Two advertisements released by a kosher meal vendor during the Summer have sparked a legal dispute about UF Hillel’s tax exemption status in Alachua County.
The issue focuses on Sababa UF restaurant, which sells kosher meals to students in a 1,416-square-foot area inside the center, located at 2020 W. University Ave. Hillel and the Alachua County Property Appraiser’s office will meet today with county officials to determine whether the space is considered tax exempt.
The meeting comes nearly a month after Yvonne Yegge, a licensed attorney who oversaw the matter, wrote in an official recommendation to the county’s Value Adjustment Board that the appraiser’s office’s decision to deny religious tax exemption for the space was invalid.
During the Summer, Sababa released a Groupon discount and a television commercial advertising its Mediterranean and vegan food.
Rabbi Lou Feldstein, Hillel’s interim executive director and CEO, said Sababa did not have Hillel’s approval to release the advertisements.
“It is not Sababa’s space,” he said. “That is our space used for our program.”
Although the center pulled the Groupon offer and television commercial, the ads caught the attention of the appraiser’s office, which started an investigation.
The appraiser’s office determined Sababa used space inside the center for a nonreligious purpose and reported the area should be taxed.
Under Florida law, nonprofits, including religious institutions and charities, can apply for tax exemption. One criteria requires an applicant to prove no space on a property is used to make money.
“It’s when the commercial aspect kicks in,” said Charles Bates, an attorney for the property appraiser’s office. “The statute requires [Hillel] be denied an exemption.”
Feldstein said Sababa moved into the center last year to provide kosher meals for students.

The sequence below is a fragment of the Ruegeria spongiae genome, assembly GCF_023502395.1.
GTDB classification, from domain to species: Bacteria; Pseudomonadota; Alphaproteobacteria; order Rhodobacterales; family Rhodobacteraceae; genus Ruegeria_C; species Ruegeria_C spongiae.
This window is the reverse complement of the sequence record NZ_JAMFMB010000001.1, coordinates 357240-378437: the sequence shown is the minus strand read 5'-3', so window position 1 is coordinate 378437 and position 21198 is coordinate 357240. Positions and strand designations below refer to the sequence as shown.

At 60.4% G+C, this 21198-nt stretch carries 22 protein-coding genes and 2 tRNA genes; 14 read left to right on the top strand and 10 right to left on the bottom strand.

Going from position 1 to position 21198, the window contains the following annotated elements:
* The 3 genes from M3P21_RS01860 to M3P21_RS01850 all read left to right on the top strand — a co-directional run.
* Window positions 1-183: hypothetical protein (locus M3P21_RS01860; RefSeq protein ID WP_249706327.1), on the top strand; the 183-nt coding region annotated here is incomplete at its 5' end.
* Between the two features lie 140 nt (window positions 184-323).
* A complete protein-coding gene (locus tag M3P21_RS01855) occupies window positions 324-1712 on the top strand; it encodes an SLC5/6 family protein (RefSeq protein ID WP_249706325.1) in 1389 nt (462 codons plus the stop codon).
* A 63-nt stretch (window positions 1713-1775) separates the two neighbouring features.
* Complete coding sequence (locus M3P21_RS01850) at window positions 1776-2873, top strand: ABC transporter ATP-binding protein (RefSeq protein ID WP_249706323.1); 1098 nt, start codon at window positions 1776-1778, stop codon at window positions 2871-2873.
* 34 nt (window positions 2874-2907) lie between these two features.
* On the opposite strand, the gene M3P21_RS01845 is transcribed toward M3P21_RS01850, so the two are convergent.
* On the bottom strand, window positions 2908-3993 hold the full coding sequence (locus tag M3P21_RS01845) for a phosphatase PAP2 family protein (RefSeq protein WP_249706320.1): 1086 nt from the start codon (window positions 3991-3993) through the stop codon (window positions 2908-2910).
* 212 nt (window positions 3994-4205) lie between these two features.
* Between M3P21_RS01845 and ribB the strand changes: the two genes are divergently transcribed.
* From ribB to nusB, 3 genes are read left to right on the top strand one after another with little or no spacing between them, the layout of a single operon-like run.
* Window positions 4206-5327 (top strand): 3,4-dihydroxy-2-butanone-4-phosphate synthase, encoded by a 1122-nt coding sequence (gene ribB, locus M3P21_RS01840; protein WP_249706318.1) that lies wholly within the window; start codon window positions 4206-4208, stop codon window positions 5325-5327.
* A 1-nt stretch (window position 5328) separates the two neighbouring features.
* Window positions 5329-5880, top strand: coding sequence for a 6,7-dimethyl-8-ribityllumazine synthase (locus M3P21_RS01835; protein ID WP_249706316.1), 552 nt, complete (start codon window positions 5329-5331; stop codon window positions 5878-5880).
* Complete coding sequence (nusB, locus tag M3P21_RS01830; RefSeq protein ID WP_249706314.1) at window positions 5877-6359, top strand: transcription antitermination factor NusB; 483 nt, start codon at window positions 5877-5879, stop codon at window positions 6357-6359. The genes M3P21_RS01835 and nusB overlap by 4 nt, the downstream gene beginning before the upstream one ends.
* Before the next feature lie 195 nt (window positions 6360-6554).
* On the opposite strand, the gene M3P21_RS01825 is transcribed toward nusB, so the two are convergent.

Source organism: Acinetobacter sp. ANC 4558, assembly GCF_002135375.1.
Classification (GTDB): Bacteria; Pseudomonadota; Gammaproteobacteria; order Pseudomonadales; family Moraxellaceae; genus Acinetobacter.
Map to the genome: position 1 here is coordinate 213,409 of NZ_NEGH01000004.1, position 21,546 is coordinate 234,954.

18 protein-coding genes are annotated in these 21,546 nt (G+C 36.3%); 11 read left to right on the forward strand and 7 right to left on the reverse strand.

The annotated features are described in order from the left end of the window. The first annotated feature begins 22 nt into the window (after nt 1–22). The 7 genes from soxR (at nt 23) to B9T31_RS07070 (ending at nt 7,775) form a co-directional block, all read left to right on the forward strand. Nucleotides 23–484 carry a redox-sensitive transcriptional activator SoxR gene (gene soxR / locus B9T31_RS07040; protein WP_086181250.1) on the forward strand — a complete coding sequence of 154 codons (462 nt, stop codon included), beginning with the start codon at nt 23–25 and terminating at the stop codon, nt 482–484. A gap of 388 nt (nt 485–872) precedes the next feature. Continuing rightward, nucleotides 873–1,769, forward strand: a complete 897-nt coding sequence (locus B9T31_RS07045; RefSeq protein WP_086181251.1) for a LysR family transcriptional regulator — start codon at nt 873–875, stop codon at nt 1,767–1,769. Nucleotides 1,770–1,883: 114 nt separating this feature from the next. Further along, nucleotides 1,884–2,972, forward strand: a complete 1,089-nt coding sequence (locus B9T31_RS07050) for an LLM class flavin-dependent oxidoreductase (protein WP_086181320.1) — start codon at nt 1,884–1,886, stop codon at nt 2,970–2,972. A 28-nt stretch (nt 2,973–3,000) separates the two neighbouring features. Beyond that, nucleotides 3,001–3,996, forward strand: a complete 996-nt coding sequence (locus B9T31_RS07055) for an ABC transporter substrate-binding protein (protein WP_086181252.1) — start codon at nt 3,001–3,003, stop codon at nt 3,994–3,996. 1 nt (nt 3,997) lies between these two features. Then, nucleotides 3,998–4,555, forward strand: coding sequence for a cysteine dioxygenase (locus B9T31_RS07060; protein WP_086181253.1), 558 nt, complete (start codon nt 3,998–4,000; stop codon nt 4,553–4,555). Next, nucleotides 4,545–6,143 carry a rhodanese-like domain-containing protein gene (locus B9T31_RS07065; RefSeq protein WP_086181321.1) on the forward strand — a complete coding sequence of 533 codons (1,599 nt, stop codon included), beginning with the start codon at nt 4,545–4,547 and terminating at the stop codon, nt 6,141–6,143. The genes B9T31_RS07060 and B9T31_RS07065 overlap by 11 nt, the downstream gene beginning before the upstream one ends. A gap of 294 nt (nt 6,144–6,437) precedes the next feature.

“It’s a core component to our commitment to service the needs of the Jewish Student Body and Jewish community of the University of Florida,” he said.
The center rented out space in the building’s second floor to Sababa, Yegge wrote, to “ensure that those students who kept kosher were able to participate in all Hillel events and were able to partake in any food-related activities.”
In June, the appraiser’s office sent a notice to Hillel, stating it denied the center’s exemption status.
Hillel, however, petitioned the notice, saying the office violated state law by not providing a clear reason for why it denied the center tax exemption.
During an August hearing, the magistrate made a recommendation in favor of Hillel. Yegge wrote the office’s notice used incorrect wording and did not provide facts to describe the center’s ineligibility for exemption.
Bates and the appraiser’s office disagreed with the recommendation and decided to appeal it to the board, which led to today’s discussion. Bates said the appraiser’s notice did say a portion of the center’s property, where Sababa is located, was used for nonexempt purposes.
“That’s as clear as you can get,” he said.
A version of this story ran on page 1 on 10/3/2013 under the headline "Hillel, county in tax squabble over Sababa UF restaurant"